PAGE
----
The era was so good to Marvel that they were listed on the New York Stock Exchange (This will come to bite them later). In the 90’s Comics Industry was at its peak with new series launching left and right, and Marvel was the top dog.
This massive flow of income to Marvel led to a growing disillusionment between talent and the company, though. The creators noticed that while the company was raking in millions off their work and creations, they would only receive a fraction of the money. This disparate gap reached its zenith with the departure of notable artists to form Image Comics.
The group of artists were some of the highest selling of the time with Todd McFarlane, Rob Liefeld, Jim Lee, Whilce Portacio, Marc Silvestri, Jim Valentino, and Erik Larsen. All seven of them told Marvel and DC they were going to launch their own comics company. They were done working for the corporate comic scene. The news was earth shaking to Marvel and the industry as a whole.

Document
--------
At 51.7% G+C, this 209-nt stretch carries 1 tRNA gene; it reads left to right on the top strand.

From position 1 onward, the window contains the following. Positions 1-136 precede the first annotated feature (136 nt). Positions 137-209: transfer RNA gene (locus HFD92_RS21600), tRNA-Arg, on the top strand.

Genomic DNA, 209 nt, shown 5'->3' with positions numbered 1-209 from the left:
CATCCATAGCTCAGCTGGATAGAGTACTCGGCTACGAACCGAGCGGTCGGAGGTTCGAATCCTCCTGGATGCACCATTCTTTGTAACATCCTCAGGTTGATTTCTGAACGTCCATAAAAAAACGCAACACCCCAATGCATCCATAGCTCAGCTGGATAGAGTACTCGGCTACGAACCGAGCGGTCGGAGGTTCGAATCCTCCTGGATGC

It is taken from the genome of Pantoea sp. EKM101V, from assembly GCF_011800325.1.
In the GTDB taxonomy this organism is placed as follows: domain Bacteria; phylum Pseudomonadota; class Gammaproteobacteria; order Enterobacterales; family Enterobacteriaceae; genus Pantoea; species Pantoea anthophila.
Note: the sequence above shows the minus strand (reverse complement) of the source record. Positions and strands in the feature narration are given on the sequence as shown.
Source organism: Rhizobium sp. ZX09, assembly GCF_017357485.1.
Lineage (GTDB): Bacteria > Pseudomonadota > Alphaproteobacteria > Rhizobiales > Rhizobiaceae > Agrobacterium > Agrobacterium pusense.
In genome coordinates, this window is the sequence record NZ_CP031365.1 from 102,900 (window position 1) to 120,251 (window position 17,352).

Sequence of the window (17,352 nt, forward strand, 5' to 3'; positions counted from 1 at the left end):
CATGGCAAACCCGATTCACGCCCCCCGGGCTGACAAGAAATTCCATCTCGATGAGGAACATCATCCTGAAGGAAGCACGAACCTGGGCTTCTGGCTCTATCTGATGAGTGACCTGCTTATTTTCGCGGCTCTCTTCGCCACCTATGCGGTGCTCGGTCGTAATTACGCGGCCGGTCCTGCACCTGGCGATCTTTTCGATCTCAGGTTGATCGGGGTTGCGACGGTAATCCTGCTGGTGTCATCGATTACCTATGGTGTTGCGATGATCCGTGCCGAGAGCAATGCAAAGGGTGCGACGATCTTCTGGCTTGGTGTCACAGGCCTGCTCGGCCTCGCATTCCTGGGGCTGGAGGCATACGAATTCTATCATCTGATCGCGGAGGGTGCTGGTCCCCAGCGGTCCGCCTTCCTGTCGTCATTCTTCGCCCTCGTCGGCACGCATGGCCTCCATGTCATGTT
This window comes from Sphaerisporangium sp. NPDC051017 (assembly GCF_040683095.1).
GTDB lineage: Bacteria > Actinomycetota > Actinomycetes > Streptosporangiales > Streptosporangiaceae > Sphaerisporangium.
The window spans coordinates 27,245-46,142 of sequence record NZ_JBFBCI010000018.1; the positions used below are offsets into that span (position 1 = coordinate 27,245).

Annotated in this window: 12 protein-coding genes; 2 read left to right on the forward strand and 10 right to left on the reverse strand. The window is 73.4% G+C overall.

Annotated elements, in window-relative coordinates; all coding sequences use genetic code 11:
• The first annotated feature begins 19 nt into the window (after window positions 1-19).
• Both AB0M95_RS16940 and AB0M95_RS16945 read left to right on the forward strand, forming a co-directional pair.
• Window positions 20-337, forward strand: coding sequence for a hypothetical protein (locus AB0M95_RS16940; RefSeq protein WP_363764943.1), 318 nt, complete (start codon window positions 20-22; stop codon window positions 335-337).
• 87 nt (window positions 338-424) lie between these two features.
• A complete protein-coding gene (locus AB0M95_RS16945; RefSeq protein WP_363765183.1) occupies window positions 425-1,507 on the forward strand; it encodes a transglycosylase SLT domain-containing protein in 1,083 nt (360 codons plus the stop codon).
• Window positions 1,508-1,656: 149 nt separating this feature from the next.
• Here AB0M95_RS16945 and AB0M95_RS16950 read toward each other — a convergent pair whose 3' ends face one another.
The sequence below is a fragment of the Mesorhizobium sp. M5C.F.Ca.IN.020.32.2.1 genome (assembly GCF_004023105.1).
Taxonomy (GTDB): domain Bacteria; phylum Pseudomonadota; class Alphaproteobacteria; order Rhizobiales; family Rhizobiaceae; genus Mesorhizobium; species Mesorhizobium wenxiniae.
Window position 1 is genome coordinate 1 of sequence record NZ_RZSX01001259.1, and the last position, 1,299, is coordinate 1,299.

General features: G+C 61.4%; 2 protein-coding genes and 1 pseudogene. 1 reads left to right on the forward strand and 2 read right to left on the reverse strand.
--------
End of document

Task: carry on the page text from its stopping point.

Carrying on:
Marvel didn’t stop with its antics, though. It was a successful company, and they were going to keep it going as long as they could. The investors and Board demanded it. It got to the point where Marvel decided to buy companies instead of just licensing out. In 1992 Marvel bought two trading card companies Fleer and Skybox to produce comic related cards in addition to taking advantage of the simultaneous sports card boom.
In 1994, Marvel purchased comic distributor Heroes World to control its own distribution and nearly kill the diversity of the comic distribution market. In 1994, Marvel entered into a partnership with action figure company Toy Biz, that gave Marvel 46% equity in Toy Biz. This deal would create weird situation in the near future once things went south for Marvel. The glut of debt will be an albatross around the neck of Marvel by the mid-90’s.
Before Heroes Reborn: Fallen Avengers
Despite the mammoth sales and popularity of superheroes, those sales were mainly contained to X-men related titles (X-books) and Spider-man family of titles. The “Main-line” of Marvel— Avengers, Fantastic Four, Captain America, Thor, and Iron Man—were slumping. Reasons for the slump in sales isn’t clear cut, but ultimately fans just weren’t interested in the comics.